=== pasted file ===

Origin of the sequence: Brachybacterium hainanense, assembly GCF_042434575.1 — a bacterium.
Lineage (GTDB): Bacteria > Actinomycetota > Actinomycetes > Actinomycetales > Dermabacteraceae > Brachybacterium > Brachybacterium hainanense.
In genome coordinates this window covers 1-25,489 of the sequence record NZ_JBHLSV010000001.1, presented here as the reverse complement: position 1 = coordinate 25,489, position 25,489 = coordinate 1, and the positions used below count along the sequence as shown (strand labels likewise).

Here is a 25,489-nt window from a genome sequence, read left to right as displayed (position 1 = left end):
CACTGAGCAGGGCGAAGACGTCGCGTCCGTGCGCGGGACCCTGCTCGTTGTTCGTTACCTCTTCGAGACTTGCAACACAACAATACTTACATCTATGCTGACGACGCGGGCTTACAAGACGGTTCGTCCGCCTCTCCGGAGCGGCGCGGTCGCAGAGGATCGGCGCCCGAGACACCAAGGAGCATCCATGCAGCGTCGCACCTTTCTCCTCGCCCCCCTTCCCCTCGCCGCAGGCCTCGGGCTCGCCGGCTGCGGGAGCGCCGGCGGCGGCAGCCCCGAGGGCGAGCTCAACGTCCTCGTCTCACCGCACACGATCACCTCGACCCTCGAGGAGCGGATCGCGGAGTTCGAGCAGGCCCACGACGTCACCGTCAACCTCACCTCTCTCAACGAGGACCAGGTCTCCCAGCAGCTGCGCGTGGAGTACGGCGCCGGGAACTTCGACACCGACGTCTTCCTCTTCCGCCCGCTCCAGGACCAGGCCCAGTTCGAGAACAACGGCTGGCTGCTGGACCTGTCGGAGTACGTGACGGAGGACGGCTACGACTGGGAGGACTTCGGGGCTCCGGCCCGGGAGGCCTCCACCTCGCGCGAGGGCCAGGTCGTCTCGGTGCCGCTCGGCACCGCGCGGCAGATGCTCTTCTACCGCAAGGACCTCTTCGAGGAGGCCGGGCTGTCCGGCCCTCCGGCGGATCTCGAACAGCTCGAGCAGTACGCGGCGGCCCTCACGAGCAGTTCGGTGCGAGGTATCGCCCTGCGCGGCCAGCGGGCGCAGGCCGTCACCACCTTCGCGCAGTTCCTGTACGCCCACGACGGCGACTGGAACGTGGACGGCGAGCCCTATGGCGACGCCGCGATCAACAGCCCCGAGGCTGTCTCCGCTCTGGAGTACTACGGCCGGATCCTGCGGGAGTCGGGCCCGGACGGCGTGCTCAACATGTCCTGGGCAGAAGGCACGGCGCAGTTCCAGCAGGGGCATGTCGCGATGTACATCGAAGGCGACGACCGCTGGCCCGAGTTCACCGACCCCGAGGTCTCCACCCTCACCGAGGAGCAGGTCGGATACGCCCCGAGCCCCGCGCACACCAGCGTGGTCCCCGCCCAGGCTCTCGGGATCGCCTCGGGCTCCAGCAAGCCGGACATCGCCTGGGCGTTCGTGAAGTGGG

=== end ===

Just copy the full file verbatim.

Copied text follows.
Origin of the sequence: Brachybacterium hainanense, assembly GCF_042434575.1 — a bacterium.
Lineage (GTDB): Bacteria > Actinomycetota > Actinomycetes > Actinomycetales > Dermabacteraceae > Brachybacterium > Brachybacterium hainanense.
In genome coordinates this window covers 1-25,489 of the sequence record NZ_JBHLSV010000001.1, presented here as the reverse complement: position 1 = coordinate 25,489, position 25,489 = coordinate 1, and the positions used below count along the sequence as shown (strand labels likewise).

Here is a 25,489-nt window from a genome sequence, read left to right as displayed (position 1 = left end):
CACTGAGCAGGGCGAAGACGTCGCGTCCGTGCGCGGGACCCTGCTCGTTGTTCGTTACCTCTTCGAGACTTGCAACACAACAATACTTACATCTATGCTGACGACGCGGGCTTACAAGACGGTTCGTCCGCCTCTCCGGAGCGGCGCGGTCGCAGAGGATCGGCGCCCGAGACACCAAGGAGCATCCATGCAGCGTCGCACCTTTCTCCTCGCCCCCCTTCCCCTCGCCGCAGGCCTCGGGCTCGCCGGCTGCGGGAGCGCCGGCGGCGGCAGCCCCGAGGGCGAGCTCAACGTCCTCGTCTCACCGCACACGATCACCTCGACCCTCGAGGAGCGGATCGCGGAGTTCGAGCAGGCCCACGACGTCACCGTCAACCTCACCTCTCTCAACGAGGACCAGGTCTCCCAGCAGCTGCGCGTGGAGTACGGCGCCGGGAACTTCGACACCGACGTCTTCCTCTTCCGCCCGCTCCAGGACCAGGCCCAGTTCGAGAACAACGGCTGGCTGCTGGACCTGTCGGAGTACGTGACGGAGGACGGCTACGACTGGGAGGACTTCGGGGCTCCGGCCCGGGAGGCCTCCACCTCGCGCGAGGGCCAGGTCGTCTCGGTGCCGCTCGGCACCGCGCGGCAGATGCTCTTCTACCGCAAGGACCTCTTCGAGGAGGCCGGGCTGTCCGGCCCTCCGGCGGATCTCGAACAGCTCGAGCAGTACGCGGCGGCCCTCACGAGCAGTTCGGTGCGAGGTATCGCCCTGCGCGGCCAGCGGGCGCAGGCCGTCACCACCTTCGCGCAGTTCCTGTACGCCCACGACGGCGACTGGAACGTGGACGGCGAGCCCTATGGCGACGCCGCGATCAACAGCCCCGAGGCTGTCTCCGCTCTGGAGTACTACGGCCGGATCCTGCGGGAGTCGGGCCCGGACGGCGTGCTCAACATGTCCTGGGCAGAAGGCACGGCGCAGTTCCAGCAGGGGCATGTCGCGATGTACATCGAAGGCGACGACCGCTGGCCCGAGTTCACCGACCCCGAGGTCTCCACCCTCACCGAGGAGCAGGTCGGATACGCCCCGAGCCCCGCGCACACCAGCGTGGTCCCCGCCCAGGCTCTCGGGATCGCCTCGGGCTCCAGCAAGCCGGACATCGCCTGGGCGTTCGTGAAGTGGG